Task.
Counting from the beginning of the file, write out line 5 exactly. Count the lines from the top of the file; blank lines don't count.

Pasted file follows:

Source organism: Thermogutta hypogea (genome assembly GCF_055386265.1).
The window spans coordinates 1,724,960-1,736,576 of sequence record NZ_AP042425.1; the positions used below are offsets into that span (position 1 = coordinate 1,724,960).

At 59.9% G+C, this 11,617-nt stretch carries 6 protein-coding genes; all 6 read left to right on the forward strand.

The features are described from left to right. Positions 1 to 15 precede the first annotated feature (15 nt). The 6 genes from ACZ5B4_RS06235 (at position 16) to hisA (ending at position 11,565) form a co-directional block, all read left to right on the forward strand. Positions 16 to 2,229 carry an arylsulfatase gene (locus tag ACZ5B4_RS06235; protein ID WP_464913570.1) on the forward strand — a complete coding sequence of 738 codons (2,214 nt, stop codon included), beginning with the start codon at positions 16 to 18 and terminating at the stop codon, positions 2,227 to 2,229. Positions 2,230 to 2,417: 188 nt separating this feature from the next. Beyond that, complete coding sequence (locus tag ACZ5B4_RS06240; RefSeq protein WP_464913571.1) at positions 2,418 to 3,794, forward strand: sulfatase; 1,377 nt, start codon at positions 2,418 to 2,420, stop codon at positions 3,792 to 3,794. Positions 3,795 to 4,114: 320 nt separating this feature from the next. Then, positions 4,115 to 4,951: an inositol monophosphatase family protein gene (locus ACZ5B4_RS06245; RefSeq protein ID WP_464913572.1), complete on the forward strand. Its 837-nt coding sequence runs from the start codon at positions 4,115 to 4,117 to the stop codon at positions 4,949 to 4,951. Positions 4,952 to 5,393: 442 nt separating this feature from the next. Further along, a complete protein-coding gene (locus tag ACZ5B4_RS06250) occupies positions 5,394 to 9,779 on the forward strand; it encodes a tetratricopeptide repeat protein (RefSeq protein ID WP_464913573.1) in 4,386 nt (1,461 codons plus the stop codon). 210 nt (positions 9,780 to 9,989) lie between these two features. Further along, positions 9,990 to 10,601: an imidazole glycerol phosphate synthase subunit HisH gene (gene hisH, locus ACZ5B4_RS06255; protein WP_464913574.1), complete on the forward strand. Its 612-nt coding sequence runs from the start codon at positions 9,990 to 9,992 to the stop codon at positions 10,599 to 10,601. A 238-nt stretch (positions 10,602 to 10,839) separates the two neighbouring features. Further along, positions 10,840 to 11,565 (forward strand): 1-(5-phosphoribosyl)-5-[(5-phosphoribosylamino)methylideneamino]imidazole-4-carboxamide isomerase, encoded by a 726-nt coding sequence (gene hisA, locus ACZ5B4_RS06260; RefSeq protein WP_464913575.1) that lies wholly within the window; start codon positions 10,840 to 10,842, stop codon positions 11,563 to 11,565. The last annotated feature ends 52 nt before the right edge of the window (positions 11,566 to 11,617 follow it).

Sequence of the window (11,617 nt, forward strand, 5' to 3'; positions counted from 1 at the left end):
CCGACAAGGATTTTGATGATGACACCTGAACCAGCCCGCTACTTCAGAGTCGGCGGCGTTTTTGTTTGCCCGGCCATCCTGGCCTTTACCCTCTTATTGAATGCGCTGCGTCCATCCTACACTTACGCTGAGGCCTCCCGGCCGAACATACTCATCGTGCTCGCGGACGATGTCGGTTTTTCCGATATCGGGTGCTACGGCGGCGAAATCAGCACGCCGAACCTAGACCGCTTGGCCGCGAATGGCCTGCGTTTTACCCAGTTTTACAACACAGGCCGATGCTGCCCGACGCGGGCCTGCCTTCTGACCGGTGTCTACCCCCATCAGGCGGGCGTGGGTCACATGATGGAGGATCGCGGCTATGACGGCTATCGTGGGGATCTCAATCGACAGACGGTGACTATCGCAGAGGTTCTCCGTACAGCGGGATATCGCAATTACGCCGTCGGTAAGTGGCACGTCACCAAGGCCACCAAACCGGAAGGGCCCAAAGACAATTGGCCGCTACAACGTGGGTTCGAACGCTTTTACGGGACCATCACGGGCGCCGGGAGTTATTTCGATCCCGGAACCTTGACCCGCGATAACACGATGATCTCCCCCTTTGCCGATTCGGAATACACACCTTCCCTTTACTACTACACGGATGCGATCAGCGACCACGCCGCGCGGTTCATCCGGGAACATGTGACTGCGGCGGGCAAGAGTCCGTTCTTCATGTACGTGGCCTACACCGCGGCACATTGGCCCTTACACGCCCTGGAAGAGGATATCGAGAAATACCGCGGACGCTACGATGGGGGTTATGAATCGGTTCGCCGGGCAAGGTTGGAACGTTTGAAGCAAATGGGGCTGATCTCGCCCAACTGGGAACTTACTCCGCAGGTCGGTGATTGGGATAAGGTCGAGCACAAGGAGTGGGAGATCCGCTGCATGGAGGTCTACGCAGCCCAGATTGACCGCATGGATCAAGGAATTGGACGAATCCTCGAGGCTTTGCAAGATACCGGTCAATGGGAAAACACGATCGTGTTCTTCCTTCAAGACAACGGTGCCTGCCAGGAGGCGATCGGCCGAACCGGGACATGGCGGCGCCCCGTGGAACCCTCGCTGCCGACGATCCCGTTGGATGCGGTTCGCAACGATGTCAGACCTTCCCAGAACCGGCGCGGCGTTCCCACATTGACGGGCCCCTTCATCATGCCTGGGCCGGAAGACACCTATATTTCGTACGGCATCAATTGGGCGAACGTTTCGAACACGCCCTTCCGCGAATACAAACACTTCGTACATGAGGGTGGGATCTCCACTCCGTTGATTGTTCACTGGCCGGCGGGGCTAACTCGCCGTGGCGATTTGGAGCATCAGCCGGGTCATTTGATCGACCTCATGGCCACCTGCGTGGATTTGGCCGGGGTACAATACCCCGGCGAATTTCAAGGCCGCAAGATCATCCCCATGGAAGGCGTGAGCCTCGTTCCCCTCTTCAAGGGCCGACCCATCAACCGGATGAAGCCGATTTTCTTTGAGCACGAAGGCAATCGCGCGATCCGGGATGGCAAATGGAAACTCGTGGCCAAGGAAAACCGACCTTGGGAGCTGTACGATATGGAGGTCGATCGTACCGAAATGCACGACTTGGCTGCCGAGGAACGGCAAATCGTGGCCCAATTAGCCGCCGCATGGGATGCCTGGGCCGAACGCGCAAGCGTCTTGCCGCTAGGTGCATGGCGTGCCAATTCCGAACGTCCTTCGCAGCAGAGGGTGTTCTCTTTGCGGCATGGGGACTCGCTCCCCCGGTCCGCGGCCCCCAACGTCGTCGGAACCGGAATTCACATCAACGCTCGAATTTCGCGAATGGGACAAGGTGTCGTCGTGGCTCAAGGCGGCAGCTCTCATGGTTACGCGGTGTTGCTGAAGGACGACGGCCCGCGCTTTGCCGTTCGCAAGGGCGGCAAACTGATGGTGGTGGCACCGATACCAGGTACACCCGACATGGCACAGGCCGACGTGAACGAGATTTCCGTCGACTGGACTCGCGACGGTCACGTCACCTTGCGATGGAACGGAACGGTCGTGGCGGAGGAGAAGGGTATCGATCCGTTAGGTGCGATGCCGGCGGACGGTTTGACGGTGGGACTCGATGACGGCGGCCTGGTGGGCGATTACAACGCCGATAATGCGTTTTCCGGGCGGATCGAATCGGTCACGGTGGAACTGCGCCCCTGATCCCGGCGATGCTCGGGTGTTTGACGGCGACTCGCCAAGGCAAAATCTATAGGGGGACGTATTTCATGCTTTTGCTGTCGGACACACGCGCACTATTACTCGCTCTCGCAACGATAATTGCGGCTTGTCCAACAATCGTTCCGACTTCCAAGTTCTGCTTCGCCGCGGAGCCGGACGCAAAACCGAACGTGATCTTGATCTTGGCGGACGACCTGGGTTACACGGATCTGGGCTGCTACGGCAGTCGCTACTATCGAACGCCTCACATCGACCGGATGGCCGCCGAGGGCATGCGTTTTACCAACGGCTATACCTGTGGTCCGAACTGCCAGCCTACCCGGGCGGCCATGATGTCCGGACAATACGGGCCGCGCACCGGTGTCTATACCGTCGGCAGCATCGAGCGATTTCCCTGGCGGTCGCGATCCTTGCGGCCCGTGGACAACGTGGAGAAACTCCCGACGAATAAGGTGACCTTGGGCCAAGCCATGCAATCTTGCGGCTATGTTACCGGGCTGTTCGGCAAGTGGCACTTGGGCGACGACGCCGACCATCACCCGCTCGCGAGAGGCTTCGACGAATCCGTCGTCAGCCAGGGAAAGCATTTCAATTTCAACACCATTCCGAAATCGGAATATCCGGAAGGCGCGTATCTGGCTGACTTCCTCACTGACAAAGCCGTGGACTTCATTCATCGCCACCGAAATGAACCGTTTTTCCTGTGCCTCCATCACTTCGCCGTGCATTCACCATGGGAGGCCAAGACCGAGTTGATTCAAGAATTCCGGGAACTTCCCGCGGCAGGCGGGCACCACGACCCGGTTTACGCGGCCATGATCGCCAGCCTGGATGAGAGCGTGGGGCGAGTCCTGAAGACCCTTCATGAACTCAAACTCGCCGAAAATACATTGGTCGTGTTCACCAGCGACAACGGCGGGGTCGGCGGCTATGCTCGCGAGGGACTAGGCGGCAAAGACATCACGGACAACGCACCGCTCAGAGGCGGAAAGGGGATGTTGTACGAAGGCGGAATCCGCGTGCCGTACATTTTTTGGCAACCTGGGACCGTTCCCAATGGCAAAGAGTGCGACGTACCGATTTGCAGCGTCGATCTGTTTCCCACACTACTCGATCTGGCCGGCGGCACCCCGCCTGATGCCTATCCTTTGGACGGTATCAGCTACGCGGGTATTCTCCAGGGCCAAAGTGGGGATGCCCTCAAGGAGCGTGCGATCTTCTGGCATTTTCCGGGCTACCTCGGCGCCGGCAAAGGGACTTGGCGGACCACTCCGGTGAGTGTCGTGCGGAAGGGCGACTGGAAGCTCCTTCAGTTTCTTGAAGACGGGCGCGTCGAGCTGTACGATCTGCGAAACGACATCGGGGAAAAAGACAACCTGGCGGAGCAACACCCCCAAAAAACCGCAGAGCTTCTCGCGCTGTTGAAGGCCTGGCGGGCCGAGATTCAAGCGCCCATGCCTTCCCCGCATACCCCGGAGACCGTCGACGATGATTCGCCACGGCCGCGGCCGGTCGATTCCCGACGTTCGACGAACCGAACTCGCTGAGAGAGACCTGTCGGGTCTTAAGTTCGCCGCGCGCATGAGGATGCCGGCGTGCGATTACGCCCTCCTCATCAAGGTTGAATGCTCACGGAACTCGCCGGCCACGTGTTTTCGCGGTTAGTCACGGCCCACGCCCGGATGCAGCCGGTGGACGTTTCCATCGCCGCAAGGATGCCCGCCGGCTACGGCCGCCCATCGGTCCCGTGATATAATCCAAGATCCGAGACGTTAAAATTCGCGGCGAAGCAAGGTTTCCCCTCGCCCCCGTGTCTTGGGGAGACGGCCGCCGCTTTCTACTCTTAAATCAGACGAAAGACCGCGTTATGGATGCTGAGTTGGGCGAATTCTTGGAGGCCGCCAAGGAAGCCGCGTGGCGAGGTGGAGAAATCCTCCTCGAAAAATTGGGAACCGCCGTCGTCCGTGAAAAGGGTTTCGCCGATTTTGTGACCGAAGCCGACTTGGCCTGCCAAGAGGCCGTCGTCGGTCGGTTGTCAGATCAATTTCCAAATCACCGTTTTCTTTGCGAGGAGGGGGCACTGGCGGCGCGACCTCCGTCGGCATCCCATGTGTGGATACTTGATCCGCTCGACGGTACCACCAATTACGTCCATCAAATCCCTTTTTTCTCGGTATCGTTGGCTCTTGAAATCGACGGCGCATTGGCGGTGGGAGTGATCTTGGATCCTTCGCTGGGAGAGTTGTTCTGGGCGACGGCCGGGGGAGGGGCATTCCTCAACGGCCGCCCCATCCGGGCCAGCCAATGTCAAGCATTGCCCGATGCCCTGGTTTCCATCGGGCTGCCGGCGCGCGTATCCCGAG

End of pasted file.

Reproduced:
Sequence of the window (11,617 nt, forward strand, 5' to 3'; positions counted from 1 at the left end):